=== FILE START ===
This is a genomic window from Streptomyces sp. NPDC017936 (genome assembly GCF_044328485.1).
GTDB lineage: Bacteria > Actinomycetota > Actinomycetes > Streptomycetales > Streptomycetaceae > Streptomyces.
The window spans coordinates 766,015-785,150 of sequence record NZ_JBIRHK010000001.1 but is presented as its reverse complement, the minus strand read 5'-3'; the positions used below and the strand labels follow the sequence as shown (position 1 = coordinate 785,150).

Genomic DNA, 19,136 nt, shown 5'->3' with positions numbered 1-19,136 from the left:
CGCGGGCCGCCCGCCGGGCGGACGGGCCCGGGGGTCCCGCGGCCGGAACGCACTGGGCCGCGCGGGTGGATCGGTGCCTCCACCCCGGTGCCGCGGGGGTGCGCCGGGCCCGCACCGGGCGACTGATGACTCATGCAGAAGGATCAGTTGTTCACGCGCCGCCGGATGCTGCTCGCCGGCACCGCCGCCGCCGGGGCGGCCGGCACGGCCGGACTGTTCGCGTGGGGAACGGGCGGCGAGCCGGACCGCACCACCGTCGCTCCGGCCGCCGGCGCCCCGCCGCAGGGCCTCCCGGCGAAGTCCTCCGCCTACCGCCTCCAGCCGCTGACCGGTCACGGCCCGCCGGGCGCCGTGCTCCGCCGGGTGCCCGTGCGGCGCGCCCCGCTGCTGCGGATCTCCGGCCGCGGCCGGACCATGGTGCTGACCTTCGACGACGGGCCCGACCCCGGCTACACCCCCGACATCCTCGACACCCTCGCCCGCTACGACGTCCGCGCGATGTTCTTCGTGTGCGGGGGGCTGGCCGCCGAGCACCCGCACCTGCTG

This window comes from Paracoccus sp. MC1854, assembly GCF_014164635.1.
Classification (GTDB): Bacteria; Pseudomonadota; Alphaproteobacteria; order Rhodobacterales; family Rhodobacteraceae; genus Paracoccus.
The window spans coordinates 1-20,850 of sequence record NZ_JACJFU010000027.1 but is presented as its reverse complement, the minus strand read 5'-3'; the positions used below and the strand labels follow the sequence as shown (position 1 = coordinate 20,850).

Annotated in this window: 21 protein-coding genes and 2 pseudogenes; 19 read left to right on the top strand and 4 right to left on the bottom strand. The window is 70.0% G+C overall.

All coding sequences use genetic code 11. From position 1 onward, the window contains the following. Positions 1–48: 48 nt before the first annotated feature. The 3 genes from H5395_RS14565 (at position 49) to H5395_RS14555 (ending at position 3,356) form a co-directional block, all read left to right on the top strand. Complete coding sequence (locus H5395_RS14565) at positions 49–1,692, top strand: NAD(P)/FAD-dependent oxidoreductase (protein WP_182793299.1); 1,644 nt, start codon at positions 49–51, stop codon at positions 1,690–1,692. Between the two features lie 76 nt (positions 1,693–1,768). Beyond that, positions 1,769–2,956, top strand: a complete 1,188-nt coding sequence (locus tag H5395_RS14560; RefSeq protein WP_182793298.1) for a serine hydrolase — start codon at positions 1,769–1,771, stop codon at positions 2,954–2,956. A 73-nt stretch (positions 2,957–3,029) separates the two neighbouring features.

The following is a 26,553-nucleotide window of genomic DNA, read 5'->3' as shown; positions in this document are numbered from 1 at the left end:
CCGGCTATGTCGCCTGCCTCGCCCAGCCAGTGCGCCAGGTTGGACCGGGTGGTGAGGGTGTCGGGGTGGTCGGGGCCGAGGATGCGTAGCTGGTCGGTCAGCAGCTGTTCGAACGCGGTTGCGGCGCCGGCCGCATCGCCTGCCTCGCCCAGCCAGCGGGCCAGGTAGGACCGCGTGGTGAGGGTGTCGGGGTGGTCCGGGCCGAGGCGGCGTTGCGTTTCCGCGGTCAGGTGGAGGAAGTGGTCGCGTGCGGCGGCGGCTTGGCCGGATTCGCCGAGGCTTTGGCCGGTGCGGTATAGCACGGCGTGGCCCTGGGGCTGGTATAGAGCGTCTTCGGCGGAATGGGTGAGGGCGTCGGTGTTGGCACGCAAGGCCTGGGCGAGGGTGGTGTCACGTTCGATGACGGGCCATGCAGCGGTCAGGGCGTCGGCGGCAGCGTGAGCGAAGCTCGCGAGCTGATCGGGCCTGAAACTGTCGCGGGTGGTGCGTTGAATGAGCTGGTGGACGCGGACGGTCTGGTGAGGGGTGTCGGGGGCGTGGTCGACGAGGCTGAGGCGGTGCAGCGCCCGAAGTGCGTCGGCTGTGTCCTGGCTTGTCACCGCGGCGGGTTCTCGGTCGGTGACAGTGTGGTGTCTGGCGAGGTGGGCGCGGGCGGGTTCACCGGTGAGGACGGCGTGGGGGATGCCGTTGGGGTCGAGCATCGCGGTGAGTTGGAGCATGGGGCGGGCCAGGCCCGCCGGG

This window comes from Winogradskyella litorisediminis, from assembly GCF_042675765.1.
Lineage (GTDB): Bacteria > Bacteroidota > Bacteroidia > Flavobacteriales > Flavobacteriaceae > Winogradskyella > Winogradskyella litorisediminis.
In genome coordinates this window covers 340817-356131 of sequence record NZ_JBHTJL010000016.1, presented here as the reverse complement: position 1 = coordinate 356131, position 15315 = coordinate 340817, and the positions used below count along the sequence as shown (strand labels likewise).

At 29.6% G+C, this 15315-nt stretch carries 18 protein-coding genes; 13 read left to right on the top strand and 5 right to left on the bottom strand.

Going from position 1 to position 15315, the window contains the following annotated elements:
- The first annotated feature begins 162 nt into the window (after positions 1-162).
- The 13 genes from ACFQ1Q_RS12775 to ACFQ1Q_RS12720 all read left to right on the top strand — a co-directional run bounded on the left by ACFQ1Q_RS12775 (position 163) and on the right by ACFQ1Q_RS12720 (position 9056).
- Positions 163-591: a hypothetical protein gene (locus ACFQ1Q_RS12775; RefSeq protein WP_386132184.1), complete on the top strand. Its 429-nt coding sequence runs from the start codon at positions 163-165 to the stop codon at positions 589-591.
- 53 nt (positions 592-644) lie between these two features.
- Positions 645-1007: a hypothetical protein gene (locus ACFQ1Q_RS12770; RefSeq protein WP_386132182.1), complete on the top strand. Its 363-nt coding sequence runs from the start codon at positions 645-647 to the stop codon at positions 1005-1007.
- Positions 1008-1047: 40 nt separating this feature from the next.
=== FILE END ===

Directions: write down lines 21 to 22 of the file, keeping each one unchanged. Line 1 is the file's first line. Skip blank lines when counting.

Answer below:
- 53 nt (positions 592-644) lie between these two features.
- Positions 645-1007: a hypothetical protein gene (locus ACFQ1Q_RS12770; RefSeq protein WP_386132182.1), complete on the top strand. Its 363-nt coding sequence runs from the start codon at positions 645-647 to the stop codon at positions 1005-1007.